Write Out seeks to provide an opportunity and platform for young people to develop confidence, friendships and to hone their tools for critical thinking whilst nurturing writing skills within a safe and accepting space.
The first workshop I’m running with The City of Swan is happening in Ellenbrook on 2 September 2017 followed by the workshop at The Centre for Stories in Northbridge on 7 September 2017. Write Out will be a regular part of the council’s workshop programming going forward and once I see what the response and feedback is from the workshop at The Centre for Stories, they’ll hopefully continue on a monthly basis.
The response and enthusiasm for the program has been amazing. I wasn’t sure if anyone would get what I was trying to do! I’ve wanted to launch a program like Write Out for years but no one ever emailed me back before! Not even a thanks but no thanks! But everyone I’ve spoken with has been really excited to get involved with the program and I’ve had contact from the WA Aids Council and Headspace and some other organisations asking for me to present workshops tailored to their clients so it’s all happening.
GYWO: Who are some Queer artists that inspire you?
AT: I’m inspired by the pioneers and the underdogs. In relation to positive Queer visibility in the arts there are so many people who have been tirelessly turning up for years. Lily Tomlinson, Jane Lynch, Jodie Foster and let’s not forget Virginia Woolf!
More recently I admire the tenacity of Ruby Rose, Troye Sivan and Michelle Heyman.
I’m inspired by lots of people – Queer or not – who are prepared to be outspoken. People who have the guts to say what needs to be said and those who can use their elevated platform to do good things.
GYWO: What is your favourite YA book and why?
AT: This is a tricky one because there are so many! So if I absolutely must pick, I’m going to cheat and give you two answers.
My favourite YA book from my adolescence is Letters from The Inside by John Marsden. It’s exquisitely written, the characters are well defined and the friendship between Tracey and Mandy is unquestionable despite the girls never meeting. It’s sensitive and engaging and I can still recall the first time I read it!
My favourite YA novel that I’ve read in the last five years is The Story of Tom Brennan by another great Aussie author JC Burke. I love Burke’s writing style, the honesty and the raw emotion in the narrative, the story of Tom who has to live with the consequences of his brother’s actions. Love and loss and reinvention and the twisted dynamics of a family torn apart by tragedy. I cried reading this book. On the bus.
GYWO: Do you have any plans for the future? Book 2? More workshops? Dipping a toe into Fantasy fiction?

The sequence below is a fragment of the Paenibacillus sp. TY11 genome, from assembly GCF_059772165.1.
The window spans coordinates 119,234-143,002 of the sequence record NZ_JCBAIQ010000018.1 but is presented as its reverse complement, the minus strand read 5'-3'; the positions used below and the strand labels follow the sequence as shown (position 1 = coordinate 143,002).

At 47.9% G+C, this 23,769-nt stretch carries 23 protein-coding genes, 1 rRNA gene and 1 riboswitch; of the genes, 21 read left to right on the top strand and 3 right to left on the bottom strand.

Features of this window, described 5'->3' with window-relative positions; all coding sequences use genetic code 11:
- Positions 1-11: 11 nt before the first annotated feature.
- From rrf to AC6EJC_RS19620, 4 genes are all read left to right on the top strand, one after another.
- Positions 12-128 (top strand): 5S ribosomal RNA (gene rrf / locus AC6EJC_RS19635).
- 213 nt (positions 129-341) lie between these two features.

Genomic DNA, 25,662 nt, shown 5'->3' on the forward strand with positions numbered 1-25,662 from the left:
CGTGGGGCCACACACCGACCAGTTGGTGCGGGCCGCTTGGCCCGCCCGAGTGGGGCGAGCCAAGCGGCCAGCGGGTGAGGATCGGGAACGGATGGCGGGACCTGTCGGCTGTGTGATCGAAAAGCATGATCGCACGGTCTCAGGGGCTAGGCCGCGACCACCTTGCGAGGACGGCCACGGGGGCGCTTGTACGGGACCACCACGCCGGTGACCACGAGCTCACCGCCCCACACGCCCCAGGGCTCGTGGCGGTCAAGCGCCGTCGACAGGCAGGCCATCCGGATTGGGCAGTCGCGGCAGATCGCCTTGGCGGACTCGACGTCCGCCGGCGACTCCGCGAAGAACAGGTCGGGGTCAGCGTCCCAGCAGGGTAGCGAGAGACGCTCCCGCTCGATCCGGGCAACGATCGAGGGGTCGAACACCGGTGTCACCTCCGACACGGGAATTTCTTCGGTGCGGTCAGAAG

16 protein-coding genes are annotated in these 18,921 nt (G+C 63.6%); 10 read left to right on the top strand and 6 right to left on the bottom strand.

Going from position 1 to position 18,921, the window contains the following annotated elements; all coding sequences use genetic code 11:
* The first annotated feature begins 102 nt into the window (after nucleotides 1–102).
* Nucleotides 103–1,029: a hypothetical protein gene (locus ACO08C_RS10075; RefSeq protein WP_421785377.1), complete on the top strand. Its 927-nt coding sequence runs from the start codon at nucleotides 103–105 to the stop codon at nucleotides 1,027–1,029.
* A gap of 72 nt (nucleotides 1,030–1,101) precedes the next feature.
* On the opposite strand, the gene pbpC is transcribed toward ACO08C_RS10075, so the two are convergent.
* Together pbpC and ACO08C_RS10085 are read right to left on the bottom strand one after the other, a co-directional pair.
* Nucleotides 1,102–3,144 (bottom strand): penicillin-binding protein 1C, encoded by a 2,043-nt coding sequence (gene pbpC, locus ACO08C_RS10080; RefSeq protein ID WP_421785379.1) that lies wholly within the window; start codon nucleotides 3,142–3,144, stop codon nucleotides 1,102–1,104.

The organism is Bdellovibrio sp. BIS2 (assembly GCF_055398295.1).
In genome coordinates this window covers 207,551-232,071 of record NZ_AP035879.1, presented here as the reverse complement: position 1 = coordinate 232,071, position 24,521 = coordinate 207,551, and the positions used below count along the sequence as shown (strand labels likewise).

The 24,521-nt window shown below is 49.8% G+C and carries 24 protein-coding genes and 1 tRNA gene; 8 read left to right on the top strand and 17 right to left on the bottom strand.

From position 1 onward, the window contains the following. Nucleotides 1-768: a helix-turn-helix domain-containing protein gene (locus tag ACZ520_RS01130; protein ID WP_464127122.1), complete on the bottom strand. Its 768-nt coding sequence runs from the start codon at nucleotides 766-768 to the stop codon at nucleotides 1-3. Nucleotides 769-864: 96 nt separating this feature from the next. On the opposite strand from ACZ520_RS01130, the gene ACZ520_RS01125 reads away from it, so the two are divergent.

AT: The plan is to write as many books as humanly possible! Tell the stories that need to be told and give voices to the characters that roam within those stories!
I’m passionate about writing, my own and that of others. I’d love to have even a small part in encouraging the next generation of writers. Through my workshops I hope to be able to introduce teenagers and young adults to writing during what for most is a pretty tumultuous time.
As for fantasy? I think I’ll leave that to the experts! There’s no world I could create more beautifully terrifying than the one we’re expected to live in!
GYWO: Are there unique challenges in the publishing world for Queer writers? Have you experienced any hurdles in your career because of your identity?
AT: I can’t really think of any specific hurdles, other than to say I think it’s important to find a publisher where you feel that you and your stories will have a home. Where you’ll be respected and supported.
When I submitted my story I was concerned that my book wouldn’t be seen as being commercial enough. I was worried that in writing a story where the central characters were Queer, I was essentially pigeonholing myself and that mainstream publishers would shy away from the subject matter.
But I’m pleased to say there have been no hurdles to overcome as yet. I’m not as naive to think that there won’t be any challenges in the future but I’ll deal with them if and when they come up.
GYWO: If you could go back in time and give your younger self some writing advice, what would it be?
AT: As corny as it sounds I think I’d tell myself to never quit. That dreams do come true. To stop believing that things will never happen because sometimes, if you work really damn hard, against the odds, they do.
Get YA Words Out is proud to be helping out Alicia with her Write Out workshop on September 7 at the Centre for Stories. You can find more details here.